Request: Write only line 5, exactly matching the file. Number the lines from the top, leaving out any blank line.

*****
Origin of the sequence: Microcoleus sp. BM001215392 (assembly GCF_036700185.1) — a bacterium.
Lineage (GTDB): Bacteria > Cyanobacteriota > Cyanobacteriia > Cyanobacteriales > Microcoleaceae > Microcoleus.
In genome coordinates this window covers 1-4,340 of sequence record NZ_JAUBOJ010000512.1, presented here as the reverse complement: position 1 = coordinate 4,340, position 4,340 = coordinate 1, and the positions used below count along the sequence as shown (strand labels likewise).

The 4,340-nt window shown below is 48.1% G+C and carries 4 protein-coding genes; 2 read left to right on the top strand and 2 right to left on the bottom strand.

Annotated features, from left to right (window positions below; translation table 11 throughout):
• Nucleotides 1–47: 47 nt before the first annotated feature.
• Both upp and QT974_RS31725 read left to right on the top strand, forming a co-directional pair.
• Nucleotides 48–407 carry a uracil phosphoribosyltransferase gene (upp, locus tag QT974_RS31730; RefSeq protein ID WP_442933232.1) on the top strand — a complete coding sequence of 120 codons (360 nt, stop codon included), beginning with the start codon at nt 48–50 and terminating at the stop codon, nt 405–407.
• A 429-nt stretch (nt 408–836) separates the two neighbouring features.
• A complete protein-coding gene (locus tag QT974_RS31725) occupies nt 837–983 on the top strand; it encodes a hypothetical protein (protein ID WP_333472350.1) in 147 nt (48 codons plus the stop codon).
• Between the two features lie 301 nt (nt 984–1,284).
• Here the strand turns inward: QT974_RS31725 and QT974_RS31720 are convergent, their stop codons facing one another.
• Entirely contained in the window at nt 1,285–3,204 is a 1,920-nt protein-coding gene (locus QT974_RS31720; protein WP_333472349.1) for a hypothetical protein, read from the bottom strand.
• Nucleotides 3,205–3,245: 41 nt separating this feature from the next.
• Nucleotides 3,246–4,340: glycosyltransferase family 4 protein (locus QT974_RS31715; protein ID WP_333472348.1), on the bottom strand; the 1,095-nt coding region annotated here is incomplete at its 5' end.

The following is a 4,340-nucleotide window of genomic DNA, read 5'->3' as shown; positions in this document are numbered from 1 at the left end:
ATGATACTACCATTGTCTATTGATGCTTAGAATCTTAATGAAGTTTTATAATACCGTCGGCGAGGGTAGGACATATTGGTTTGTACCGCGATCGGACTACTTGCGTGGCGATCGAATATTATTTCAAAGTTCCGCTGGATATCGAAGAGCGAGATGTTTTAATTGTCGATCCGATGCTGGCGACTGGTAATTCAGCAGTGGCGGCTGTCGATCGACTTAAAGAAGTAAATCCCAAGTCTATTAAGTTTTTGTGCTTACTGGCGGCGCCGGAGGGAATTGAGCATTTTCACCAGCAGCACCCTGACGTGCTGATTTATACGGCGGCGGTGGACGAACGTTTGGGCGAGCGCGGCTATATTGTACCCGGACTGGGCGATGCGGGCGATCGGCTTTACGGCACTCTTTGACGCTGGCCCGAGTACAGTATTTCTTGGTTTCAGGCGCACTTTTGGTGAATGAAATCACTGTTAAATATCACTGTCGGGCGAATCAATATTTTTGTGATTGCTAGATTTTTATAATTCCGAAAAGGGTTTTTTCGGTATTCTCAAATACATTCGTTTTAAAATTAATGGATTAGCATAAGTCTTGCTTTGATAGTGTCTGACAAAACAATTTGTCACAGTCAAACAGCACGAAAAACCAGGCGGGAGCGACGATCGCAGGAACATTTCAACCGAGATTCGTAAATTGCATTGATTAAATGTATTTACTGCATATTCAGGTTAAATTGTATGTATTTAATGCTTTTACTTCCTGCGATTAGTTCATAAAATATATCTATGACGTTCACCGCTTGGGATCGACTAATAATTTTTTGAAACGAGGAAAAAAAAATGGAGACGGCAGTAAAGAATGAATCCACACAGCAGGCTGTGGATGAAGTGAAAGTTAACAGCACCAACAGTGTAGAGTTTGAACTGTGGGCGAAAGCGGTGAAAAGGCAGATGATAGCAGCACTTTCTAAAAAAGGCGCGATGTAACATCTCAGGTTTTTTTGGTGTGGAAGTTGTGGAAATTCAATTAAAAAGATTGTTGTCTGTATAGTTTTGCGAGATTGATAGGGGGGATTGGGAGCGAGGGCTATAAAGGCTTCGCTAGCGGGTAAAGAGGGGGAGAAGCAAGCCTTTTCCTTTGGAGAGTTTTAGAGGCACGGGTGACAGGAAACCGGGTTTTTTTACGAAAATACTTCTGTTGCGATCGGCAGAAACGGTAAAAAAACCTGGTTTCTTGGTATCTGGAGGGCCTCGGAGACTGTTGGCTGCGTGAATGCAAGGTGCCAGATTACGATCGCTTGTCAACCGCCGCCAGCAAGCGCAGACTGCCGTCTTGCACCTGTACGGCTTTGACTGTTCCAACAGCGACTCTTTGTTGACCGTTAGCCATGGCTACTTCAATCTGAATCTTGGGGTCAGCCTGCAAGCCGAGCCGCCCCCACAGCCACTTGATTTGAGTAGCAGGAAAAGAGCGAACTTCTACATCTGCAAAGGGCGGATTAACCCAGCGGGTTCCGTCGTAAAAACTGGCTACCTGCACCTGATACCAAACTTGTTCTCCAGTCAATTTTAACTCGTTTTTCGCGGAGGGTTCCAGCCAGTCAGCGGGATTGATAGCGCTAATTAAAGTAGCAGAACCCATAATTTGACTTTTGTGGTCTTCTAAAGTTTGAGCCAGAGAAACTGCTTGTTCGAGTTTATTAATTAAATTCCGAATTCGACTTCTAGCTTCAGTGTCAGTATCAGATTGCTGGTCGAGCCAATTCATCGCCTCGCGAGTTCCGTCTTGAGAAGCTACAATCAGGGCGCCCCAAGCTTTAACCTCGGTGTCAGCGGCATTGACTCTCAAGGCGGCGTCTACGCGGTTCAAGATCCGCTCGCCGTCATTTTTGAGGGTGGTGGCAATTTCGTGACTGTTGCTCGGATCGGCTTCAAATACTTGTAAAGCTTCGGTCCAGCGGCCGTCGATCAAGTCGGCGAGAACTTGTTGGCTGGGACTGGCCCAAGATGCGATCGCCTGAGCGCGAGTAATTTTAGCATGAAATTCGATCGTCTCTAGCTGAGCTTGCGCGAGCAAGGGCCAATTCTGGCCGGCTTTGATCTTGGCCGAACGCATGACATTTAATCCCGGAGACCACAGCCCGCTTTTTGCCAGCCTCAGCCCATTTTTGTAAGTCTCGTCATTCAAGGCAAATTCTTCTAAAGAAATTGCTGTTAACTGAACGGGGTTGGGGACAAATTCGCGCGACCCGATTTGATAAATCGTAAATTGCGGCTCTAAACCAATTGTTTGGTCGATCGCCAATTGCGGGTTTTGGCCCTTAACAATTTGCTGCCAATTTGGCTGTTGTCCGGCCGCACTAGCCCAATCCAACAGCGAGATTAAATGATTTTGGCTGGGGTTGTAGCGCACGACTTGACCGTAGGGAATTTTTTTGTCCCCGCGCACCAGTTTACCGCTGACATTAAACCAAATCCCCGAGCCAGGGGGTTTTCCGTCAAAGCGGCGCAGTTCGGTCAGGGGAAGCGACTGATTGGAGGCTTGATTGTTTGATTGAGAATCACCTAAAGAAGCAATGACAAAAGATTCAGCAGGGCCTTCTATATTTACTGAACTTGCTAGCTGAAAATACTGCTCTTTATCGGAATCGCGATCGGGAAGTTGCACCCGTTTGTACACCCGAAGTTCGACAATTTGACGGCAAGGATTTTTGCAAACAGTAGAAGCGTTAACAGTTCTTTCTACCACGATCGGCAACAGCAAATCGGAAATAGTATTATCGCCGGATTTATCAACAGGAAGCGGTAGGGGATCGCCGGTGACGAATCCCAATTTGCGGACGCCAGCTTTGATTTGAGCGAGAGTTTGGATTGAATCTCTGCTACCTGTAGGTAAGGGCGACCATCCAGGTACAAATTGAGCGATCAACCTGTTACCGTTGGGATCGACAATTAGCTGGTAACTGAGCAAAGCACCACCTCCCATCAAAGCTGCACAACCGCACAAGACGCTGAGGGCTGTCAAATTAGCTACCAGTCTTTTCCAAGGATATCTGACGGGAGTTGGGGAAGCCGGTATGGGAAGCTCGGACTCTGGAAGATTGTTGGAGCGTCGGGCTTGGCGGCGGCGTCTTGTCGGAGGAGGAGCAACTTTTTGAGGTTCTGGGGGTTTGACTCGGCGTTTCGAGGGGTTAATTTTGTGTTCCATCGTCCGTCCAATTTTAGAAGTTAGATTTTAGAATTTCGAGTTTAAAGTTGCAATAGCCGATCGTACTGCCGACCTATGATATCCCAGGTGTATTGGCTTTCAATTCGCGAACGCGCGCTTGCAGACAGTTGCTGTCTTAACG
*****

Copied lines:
Annotated features, from left to right (window positions below; translation table 11 throughout):